- school crime (the number of violent incidents, physical attacks, threats of physical attack, incidents involving possession of a weapon or illegal drugs, theft, and incidents of vandalism that occurred on school grounds);
- school disorder (the frequency of occurrences relating to student racial tensions, student bullying, student sexual harassment, disorder in the classroom, student verbal abuse of teachers, student acts of disrespect other than verbal abuse, student gang activities, and student cult activities);
- neighborhood crime (the school officials’ perceptions of crime problems near the school);
- geographic region (whether the school was located in a southern, northeastern, western, or midwestern state);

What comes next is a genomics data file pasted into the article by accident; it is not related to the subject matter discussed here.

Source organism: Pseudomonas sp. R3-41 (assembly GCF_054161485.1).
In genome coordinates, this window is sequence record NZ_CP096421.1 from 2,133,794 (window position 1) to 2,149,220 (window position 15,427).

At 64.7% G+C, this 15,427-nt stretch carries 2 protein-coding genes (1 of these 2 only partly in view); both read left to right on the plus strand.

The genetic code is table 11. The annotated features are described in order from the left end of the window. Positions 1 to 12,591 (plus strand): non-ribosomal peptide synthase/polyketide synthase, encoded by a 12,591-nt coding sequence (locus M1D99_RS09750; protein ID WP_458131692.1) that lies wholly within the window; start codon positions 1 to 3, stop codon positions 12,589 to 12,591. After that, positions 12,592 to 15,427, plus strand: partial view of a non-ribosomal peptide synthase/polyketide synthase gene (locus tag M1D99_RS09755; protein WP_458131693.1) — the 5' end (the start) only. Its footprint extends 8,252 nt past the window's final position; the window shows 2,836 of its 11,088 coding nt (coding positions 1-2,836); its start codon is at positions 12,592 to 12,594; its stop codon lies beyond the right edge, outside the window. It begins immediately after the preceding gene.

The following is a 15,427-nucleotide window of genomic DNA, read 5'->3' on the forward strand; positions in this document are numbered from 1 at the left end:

- school urbanicity (whether the school was located in a city, suburb, town, or rural area);
- student population (the number of students the school served); and
- low-performing students (the percentage of students who scored below the fifteenth percentile on standardized tests).
The preliminary analyses showed that even after accounting for the above control variables, student race and student poverty remained strong predictors for whether a school decided to use a combination of strict security measures. 7 See Jason P. Nance, Students, Security, and Race (2013) (unpublished manuscript), available at http://papers.ssrn.com/sol3/papers.cfm?abstract_id=2214202. While it is too early to know if these disparities will continue if additional funding for security measures becomes available, these preliminary findings suggest that low-income students and minority students may again be disproportionately affected as our country embarks on this new phase of security upgrades.
The Use of Strict Security Measures Harms Students’ Interests